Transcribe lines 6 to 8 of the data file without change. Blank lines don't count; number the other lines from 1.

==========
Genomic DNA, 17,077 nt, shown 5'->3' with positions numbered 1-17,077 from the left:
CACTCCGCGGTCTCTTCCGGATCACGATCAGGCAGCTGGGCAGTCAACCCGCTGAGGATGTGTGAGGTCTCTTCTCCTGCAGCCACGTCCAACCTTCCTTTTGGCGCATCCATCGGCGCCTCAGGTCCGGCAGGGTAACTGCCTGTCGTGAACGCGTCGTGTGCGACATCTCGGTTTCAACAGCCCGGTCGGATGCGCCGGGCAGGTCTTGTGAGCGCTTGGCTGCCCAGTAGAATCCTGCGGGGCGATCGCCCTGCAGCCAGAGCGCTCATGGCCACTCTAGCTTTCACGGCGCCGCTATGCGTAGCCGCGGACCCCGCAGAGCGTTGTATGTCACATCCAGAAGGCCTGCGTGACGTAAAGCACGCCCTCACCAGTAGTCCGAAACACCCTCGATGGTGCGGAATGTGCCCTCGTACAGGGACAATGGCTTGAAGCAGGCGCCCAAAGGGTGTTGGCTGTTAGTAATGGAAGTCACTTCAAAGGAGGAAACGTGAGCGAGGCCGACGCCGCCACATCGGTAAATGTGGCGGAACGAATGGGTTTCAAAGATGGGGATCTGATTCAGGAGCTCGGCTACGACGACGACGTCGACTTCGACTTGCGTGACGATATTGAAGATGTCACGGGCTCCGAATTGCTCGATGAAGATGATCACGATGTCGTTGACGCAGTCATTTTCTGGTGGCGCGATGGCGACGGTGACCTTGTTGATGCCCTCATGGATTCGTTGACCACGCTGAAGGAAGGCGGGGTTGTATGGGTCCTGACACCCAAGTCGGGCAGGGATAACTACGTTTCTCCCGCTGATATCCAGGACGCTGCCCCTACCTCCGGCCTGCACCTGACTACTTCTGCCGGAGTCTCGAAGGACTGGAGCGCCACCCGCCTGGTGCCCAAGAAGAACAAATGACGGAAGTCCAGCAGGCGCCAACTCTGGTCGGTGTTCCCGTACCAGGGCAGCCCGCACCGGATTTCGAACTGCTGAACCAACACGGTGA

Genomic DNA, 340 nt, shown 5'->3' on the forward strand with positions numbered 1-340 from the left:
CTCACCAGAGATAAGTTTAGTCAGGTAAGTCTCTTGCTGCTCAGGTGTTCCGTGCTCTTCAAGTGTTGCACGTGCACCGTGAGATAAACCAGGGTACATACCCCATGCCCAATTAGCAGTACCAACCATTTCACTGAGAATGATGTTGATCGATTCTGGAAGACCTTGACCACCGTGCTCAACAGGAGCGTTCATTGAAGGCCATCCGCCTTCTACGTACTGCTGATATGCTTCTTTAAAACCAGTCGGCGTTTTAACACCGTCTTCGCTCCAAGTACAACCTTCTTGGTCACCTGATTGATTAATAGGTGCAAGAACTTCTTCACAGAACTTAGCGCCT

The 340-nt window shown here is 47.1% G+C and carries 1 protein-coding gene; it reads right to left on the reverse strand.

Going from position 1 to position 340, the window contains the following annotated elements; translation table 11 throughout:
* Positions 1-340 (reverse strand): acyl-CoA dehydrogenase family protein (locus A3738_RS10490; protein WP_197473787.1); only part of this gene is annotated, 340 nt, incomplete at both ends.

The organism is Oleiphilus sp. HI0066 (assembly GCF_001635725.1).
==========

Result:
Going from position 1 to position 340, the window contains the following annotated elements; translation table 11 throughout:
* Positions 1-340 (reverse strand): acyl-CoA dehydrogenase family protein (locus A3738_RS10490; protein WP_197473787.1); only part of this gene is annotated, 340 nt, incomplete at both ends.

The organism is Oleiphilus sp. HI0066 (assembly GCF_001635725.1).